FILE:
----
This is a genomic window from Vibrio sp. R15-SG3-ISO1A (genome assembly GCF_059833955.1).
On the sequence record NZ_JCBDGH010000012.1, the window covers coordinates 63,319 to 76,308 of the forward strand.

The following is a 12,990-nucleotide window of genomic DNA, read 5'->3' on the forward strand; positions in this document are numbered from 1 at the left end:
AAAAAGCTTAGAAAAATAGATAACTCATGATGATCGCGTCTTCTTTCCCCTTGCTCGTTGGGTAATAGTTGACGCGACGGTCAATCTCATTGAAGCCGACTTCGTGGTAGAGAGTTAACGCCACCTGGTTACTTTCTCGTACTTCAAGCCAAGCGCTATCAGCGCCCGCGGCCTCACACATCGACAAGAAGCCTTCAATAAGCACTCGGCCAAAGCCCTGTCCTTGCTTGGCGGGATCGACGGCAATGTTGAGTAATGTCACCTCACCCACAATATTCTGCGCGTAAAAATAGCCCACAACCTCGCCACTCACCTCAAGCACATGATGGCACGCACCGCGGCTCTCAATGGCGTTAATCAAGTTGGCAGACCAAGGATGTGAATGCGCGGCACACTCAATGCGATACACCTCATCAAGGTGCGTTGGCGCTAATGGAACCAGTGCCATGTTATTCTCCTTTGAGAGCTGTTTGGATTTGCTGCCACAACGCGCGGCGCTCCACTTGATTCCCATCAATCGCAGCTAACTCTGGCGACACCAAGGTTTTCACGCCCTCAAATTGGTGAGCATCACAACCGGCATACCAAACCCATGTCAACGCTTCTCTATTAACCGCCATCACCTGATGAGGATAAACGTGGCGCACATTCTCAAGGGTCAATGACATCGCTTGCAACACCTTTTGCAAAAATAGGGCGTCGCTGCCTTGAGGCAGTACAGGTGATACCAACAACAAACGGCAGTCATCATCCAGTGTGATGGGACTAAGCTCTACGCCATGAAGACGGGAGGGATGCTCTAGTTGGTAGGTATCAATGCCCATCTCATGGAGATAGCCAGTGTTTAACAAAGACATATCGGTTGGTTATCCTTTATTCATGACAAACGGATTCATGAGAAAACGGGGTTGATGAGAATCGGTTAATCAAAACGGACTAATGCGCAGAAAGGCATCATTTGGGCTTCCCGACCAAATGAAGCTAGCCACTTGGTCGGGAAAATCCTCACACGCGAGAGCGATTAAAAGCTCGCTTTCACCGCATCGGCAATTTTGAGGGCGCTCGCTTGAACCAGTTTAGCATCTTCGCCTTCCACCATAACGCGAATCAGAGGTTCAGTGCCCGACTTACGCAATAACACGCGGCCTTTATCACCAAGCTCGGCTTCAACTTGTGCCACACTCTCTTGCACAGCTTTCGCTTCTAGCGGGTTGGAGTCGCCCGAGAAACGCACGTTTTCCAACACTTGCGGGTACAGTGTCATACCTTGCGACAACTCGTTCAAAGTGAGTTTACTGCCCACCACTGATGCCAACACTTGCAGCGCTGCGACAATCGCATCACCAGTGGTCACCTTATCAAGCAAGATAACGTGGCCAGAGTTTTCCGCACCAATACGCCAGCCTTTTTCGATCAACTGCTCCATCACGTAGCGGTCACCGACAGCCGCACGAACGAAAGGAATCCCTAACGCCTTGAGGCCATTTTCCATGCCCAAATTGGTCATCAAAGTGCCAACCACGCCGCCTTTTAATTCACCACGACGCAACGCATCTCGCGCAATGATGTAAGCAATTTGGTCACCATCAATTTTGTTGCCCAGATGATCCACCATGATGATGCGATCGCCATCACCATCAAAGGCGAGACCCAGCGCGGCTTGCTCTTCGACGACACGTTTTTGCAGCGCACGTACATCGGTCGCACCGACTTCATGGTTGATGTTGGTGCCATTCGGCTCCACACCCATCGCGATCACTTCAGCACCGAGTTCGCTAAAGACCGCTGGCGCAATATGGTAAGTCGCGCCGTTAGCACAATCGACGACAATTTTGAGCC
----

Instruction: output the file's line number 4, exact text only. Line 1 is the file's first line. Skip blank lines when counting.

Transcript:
AAAAAGCTTAGAAAAATAGATAACTCATGATGATCGCGTCTTCTTTCCCCTTGCTCGTTGGGTAATAGTTGACGCGACGGTCAATCTCATTGAAGCCGACTTCGTGGTAGAGAGTTAACGCCACCTGGTTACTTTCTCGTACTTCAAGCCAAGCGCTATCAGCGCCCGCGGCCTCACACATCGACAAGAAGCCTTCAATAAGCACTCGGCCAAAGCCCTGTCCTTGCTTGGCGGGATCGACGGCAATGTTGAGTAATGTCACCTCACCCACAATATTCTGCGCGTAAAAATAGCCCACAACCTCGCCACTCACCTCAAGCACATGATGGCACGCACCGCGGCTCTCAATGGCGTTAATCAAGTTGGCAGACCAAGGATGTGAATGCGCGGCACACTCAATGCGATACACCTCATCAAGGTGCGTTGGCGCTAATGGAACCAGTGCCATGTTATTCTCCTTTGAGAGCTGTTTGGATTTGCTGCCACAACGCGCGGCGCTCCACTTGATTCCCATCAATCGCAGCTAACTCTGGCGACACCAAGGTTTTCACGCCCTCAAATTGGTGAGCATCACAACCGGCATACCAAACCCATGTCAACGCTTCTCTATTAACCGCCATCACCTGATGAGGATAAACGTGGCGCACATTCTCAAGGGTCAATGACATCGCTTGCAACACCTTTTGCAAAAATAGGGCGTCGCTGCCTTGAGGCAGTACAGGTGATACCAACAACAAACGGCAGTCATCATCCAGTGTGATGGGACTAAGCTCTACGCCATGAAGACGGGAGGGATGCTCTAGTTGGTAGGTATCAATGCCCATCTCATGGAGATAGCCAGTGTTTAACAAAGACATATCGGTTGGTTATCCTTTATTCATGACAAACGGATTCATGAGAAAACGGGGTTGATGAGAATCGGTTAATCAAAACGGACTAATGCGCAGAAAGGCATCATTTGGGCTTCCCGACCAAATGAAGCTAGCCACTTGGTCGGGAAAATCCTCACACGCGAGAGCGATTAAAAGCTCGCTTTCACCGCATCGGCAATTTTGAGGGCGCTCGCTTGAACCAGTTTAGCATCTTCGCCTTCCACCATAACGCGAATCAGAGGTTCAGTGCCCGACTTACGCAATAACACGCGGCCTTTATCACCAAGCTCGGCTTCAACTTGTGCCACACTCTCTTGCACAGCTTTCGCTTCTAGCGGGTTGGAGTCGCCCGAGAAACGCACGTTTTCCAACACTTGCGGGTACAGTGTCATACCTTGCGACAACTCGTTCAAAGTGAGTTTACTGCCCACCACTGATGCCAACACTTGCAGCGCTGCGACAATCGCATCACCAGTGGTCACCTTATCAAGCAAGATAACGTGGCCAGAGTTTTCCGCACCAATACGCCAGCCTTTTTCGATCAACTGCTCCATCACGTAGCGGTCACCGACAGCCGCACGAACGAAAGGAATCCCTAACGCCTTGAGGCCATTTTCCATGCCCAAATTGGTCATCAAAGTGCCAACCACGCCGCCTTTTAATTCACCACGACGCAACGCATCTCGCGCAATGATGTAAGCAATTTGGTCACCATCAATTTTGTTGCCCAGATGATCCACCATGATGATGCGATCGCCATCACCATCAAAGGCGAGACCCAGCGCGGCTTGCTCTTCGACGACACGTTTTTGCAGCGCACGTACATCGGTCGCACCGACTTCATGGTTGATGTTGGTGCCATTCGGCTCCACACCCATCGCGATCACTTCAGCACCGAGTTCGCTAAAGACCGCTGGCGCAATATGGTAAGTCGCGCCGTTAGCACAATCGACGACAATTTTGAGCC